I am Black. I am a Feminist. I have thoughts.

I sit in class and my heart speaks to me. I sit in class and my conscience speaks to me. I sit in class and my filter takes control of me. I sit in class and I am…silent. Pain is the feeling of not being heard. Its is the feeling of being pushed aside and dehumanized. As I sit in class I wonder if my words are tainted by melanin. Do you see me? No, not my twists, or my hips nor my “exotic” complexion but me. My mind. My feminism. My thoughts?

Black feminist thought.

I am black.

I am a feminist.

I have thoughts.

Angela Kupenda is a successful black woman. Angela Kupenda is single. From the first page of the chapter I could not help but feel worried for my own future. Is it because she is a successful that she does not have a family? There have been studies that show women can’t have it “all”. I don’t believe that but the more I read about women of color and their successes it often times is celebrated alone. This by no means says that women NEED to have families but my concern comes from what if I want a family and to be successful? Is it possible? Can it happen?

Black feminist thought.

I am black.

I am a feminist.

I have thoughts.

This chapter made me so mad. The way Kupenda was being treated is racist. This is the worst type of racism. The subtle jabs she experienced are not justified and unbelievable that they happened at such a high level of academia. She is mammy to her white colleagues. She was asked to stay for the summer to teach students because she is “nurturing” and “motherly”. He might as well have asked addressed her as “mammy”. Additionally, he had the power to prevent Kupenda from taking time to move up the ladder of teaching/academia. It is incredible how threatened whites are by educated, independent black women.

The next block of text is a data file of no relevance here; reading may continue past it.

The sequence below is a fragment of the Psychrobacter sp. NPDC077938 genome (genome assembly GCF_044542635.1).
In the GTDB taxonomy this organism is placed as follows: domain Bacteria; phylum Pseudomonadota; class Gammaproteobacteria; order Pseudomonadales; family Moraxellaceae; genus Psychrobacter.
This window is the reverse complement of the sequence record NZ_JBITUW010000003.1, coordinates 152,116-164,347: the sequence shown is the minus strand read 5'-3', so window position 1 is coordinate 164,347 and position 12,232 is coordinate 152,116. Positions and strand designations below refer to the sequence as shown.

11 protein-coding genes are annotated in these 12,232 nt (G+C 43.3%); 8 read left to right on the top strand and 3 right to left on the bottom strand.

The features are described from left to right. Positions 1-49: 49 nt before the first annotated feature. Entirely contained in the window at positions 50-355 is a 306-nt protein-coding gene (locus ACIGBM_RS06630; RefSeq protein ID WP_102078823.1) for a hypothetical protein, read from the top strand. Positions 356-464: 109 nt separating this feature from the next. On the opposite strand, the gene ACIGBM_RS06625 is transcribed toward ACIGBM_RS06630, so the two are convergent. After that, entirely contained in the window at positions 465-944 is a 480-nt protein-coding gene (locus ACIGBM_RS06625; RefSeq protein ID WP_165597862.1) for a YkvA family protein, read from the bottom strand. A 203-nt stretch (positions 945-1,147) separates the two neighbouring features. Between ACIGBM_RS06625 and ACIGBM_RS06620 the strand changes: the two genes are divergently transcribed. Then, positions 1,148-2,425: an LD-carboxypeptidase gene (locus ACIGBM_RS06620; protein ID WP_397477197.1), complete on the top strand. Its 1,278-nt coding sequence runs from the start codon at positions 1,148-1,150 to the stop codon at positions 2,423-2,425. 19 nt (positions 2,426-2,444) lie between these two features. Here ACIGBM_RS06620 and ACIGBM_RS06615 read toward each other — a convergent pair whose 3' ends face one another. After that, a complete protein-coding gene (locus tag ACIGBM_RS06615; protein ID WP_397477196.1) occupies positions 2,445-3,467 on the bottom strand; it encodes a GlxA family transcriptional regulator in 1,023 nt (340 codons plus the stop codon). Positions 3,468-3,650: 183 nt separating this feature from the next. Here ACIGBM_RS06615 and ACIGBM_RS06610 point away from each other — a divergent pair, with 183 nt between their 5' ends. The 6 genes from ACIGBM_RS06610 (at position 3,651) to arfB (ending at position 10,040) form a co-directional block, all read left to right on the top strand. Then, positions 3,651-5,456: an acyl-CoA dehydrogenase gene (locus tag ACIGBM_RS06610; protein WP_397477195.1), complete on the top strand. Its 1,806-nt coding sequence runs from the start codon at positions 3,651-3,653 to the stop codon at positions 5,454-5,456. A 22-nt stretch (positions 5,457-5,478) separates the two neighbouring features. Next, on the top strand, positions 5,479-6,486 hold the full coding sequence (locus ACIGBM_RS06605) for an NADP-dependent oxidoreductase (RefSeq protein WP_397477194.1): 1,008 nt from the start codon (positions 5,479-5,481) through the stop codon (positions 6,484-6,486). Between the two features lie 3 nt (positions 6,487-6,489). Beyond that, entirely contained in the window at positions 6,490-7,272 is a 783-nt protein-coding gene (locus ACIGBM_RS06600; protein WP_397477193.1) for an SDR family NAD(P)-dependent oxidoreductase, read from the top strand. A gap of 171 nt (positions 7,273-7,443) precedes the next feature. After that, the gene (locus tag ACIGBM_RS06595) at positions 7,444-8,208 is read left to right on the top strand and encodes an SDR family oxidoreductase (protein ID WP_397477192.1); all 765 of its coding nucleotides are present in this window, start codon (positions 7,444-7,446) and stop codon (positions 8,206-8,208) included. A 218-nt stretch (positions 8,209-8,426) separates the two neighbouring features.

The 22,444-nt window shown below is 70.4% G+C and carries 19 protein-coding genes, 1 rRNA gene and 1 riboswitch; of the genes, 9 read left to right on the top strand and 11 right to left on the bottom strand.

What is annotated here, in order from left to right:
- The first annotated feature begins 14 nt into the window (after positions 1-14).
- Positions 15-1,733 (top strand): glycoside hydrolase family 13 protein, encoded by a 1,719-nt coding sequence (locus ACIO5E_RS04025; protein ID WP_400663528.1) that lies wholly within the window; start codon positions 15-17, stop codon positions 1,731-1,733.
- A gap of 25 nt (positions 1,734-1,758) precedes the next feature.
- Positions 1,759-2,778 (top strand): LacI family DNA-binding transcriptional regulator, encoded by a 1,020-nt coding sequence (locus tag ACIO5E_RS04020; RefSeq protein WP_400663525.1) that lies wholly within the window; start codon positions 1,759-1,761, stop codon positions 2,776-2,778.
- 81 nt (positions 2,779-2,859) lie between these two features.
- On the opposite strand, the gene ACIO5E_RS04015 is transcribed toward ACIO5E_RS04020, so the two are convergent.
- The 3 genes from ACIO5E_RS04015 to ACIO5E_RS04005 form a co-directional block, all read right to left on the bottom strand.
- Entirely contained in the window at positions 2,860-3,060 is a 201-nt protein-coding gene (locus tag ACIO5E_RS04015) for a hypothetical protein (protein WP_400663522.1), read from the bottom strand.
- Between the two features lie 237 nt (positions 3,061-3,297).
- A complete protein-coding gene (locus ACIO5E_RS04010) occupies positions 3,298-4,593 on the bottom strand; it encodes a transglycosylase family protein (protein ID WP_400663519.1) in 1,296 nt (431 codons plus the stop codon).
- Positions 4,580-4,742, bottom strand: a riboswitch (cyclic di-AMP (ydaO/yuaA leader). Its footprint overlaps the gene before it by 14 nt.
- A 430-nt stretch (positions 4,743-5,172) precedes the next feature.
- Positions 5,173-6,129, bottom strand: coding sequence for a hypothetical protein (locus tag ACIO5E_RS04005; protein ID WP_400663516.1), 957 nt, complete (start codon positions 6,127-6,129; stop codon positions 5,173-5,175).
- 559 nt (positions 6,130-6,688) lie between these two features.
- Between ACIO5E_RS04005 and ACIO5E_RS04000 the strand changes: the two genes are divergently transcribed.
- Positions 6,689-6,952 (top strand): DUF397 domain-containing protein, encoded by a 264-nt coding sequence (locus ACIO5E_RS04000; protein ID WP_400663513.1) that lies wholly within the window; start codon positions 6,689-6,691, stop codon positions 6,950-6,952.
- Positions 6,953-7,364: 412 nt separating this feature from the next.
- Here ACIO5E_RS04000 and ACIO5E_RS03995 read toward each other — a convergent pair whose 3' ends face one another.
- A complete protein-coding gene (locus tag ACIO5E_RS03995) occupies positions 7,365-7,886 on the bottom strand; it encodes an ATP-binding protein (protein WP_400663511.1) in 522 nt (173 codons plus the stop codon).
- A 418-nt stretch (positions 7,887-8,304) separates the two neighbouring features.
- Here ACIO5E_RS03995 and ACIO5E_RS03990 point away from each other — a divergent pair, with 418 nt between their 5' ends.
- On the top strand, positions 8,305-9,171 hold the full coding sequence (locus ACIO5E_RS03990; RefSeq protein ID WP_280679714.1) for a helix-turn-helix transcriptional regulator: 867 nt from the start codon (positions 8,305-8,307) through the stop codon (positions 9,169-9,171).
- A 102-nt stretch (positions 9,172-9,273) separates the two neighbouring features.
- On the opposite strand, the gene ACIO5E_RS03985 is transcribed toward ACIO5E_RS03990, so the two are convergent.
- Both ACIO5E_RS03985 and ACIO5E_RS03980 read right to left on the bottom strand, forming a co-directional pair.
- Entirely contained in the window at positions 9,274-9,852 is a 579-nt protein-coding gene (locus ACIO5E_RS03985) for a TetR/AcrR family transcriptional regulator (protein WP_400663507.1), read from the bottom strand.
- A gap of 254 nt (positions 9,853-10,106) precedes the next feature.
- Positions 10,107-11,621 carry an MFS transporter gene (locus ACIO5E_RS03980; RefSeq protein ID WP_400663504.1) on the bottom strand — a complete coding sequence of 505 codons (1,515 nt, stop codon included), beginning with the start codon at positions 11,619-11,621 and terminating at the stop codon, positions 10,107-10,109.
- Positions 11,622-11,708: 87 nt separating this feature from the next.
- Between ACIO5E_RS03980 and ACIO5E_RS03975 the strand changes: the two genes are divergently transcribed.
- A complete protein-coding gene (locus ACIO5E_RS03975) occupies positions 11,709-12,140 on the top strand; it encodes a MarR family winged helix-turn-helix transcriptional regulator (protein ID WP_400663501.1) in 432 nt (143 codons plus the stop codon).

Black feminist thought.

I am black.

I am a feminist.

I have thoughts.

Black women’s bodies are always under surveillance. I will never forget being late to class not because I didn’t come in on time but because the dean of students would stand at the entrance of my high school and tell all of the black women with short shorts to go home and change. We would see as the white women who were wearing shorter shorts would walk in with no problem at all. The message I got from my high school was that my body, my hips were too much. My shape was too much. I need to hide my beauty. When reading the beginning of Facing Down the Spooks I was hurt to read about the lack of privacy black women had; how their bodies were inspected, violated and exposed. However, white women were treated as pure and angelic. Its sickening. White women’s privacy is a right. Black women’s privacy, to this day, is a privilege. God forbid Nicki Minaj embrace her body, her curves but white women such as Taylor Swift can do whatever they want with any criticism.

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One thought on “I am Black. I am a Feminist. I have thoughts.

  1. Amen, sister! I am here to tell you: YES, you can have a successful career AND a family to share it with! Not only that, but it is your inheritance from your African foremothers who very often “had it all.” I hope to introduce you to some of them through this course. But you are right, of course: there is a double standard when it comes to Black women and white women and even, sad to say, when it comes to Black feminists and (some) white ones.

    Like

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